UltraChannel allows you to change the signal flow. Put the EQ first and do some tonal shaping to emphasise the mids, as if it were a vocal part. Put the Compressor next in the chain and dial in a conservative amount of dynamics. We want to emphasise the effect without crushing it.

Now the fun part. Use the Micro Pitch Shift section to widen the stereo image. You can control the size, width, depth, and mix amount. We found that a large size, medium width, and low depth and mix settings sound good on our plucky bass. Now we’ve widened our bass sound without losing any of the original punch.

3. Synth lead meets AI

One of the more exciting recent developments in music technology is AI. There are tons of impressive mixing and mastering plug-ins on the market now that will listen to your track and make suggestions on how to improve it. But what happens if you feed it the wrong information? Let’s find out.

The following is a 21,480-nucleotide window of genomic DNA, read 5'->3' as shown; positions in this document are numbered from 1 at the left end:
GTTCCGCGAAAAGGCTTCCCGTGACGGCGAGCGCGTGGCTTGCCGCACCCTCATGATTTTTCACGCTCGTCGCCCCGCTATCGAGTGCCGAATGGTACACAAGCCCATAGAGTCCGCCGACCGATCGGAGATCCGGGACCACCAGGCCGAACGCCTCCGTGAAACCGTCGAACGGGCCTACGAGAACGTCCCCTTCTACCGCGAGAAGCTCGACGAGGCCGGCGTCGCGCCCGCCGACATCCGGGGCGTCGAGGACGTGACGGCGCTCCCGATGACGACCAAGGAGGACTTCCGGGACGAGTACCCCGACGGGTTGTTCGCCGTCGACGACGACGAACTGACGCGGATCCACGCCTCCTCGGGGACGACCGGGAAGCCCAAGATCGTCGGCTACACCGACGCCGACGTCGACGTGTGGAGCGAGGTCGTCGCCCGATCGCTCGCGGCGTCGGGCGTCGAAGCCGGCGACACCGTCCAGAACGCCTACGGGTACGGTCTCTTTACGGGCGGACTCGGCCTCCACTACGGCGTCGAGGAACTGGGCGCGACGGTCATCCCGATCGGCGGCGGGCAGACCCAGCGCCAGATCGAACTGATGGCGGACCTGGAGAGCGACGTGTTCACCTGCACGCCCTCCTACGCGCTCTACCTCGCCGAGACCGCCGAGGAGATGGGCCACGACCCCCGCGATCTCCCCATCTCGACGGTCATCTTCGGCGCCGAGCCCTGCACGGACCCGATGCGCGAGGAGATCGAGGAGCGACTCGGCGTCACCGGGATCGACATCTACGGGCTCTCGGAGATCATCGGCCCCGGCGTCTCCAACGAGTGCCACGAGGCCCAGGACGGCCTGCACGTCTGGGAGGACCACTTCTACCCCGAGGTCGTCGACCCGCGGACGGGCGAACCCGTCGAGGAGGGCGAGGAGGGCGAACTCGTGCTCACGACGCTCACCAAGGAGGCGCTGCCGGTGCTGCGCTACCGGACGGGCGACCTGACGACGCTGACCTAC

We start with a synthesizer lead sound triggered from Knif Audio’s unique Knifonium. Next, we add iZotope’s Nectar Elements vocal mixing plug-in to the channel. The plug-in asks, “What are you going for?” For Vibes, we select Vintage, and for Intensity, we go with Aggressive. Hit play and the Vocal Assistant does its best to analyse our decidedly non-vocal material.

The Vocal Assistant has given us a lovely effect. We can use the basic parameters to make further alterations. Let’s start with the Clean Up section first. Try adjusting Clarity, which scales the amount of gain applied to the assistant’s EQ choices, De-ess, and Dynamics. Of course, these are designed for vocals, but that’s part of the experimental fun.

Finally, we can tweak the sliders in the Polish section for broad tonal adjustments and reverb amount. The final result is smooth and polished without losing the original’s bite.

Remember that if you don’t like your results, it’s as easy as clicking the Start Over button and trying again. Happy experimenting!

Find more tutorials here.